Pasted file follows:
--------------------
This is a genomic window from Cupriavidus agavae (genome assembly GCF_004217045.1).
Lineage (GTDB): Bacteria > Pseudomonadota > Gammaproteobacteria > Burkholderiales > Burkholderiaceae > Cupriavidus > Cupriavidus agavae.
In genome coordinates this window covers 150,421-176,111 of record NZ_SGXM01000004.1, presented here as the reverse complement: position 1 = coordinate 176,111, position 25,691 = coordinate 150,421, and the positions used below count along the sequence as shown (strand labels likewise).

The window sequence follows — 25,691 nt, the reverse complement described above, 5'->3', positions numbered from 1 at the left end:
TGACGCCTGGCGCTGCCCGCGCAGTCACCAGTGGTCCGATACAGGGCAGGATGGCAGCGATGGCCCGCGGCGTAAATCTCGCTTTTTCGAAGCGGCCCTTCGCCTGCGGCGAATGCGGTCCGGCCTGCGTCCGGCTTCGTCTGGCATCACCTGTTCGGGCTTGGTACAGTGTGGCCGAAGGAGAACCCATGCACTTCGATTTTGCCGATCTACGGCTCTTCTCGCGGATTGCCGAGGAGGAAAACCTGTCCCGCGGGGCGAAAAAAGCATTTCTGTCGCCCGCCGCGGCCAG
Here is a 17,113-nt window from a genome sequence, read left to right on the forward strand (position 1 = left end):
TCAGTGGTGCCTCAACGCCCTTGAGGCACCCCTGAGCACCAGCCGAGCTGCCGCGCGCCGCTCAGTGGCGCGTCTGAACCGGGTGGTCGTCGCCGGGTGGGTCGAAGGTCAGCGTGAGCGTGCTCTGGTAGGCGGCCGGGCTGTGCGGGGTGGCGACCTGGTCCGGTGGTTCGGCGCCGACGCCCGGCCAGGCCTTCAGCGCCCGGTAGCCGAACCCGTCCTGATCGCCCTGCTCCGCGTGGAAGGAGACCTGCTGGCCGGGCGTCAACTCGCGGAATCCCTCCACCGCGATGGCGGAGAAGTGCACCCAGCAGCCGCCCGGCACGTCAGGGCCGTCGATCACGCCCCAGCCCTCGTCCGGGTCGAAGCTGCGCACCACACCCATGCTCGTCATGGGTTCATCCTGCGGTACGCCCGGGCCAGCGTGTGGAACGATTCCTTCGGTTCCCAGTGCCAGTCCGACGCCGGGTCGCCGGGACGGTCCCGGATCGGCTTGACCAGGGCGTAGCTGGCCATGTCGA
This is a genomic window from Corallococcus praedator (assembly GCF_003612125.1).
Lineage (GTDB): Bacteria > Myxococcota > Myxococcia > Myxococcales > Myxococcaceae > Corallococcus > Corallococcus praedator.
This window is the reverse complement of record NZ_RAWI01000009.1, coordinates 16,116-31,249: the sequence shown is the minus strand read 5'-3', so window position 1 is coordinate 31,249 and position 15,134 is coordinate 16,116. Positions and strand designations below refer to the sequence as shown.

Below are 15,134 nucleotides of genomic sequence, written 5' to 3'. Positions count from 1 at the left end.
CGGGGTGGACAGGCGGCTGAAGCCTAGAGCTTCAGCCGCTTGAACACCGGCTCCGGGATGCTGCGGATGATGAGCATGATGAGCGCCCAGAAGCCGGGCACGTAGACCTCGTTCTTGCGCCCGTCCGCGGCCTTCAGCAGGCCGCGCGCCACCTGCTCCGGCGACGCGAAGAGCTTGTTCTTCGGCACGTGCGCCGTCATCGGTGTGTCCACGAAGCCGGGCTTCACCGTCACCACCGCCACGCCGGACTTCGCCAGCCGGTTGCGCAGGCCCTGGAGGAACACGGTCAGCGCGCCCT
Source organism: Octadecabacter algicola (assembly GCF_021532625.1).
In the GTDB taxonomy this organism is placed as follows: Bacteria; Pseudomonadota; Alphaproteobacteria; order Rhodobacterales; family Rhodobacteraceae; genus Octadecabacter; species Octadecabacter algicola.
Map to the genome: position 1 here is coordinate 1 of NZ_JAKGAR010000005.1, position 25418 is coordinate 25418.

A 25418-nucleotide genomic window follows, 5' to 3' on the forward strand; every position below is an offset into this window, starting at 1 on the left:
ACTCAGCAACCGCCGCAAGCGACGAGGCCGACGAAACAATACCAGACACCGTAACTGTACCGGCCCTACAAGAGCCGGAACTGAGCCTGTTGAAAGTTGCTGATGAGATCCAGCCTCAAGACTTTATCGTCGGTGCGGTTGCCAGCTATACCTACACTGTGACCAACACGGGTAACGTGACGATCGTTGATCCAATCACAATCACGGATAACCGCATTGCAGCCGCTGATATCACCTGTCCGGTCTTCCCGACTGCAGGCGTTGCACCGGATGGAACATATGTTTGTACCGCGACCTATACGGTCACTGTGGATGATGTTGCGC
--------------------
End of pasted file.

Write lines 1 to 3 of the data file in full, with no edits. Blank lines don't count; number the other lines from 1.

This is a genomic window from Cupriavidus agavae (genome assembly GCF_004217045.1).
Lineage (GTDB): Bacteria > Pseudomonadota > Gammaproteobacteria > Burkholderiales > Burkholderiaceae > Cupriavidus > Cupriavidus agavae.
In genome coordinates this window covers 150,421-176,111 of record NZ_SGXM01000004.1, presented here as the reverse complement: position 1 = coordinate 176,111, position 25,691 = coordinate 150,421, and the positions used below count along the sequence as shown (strand labels likewise).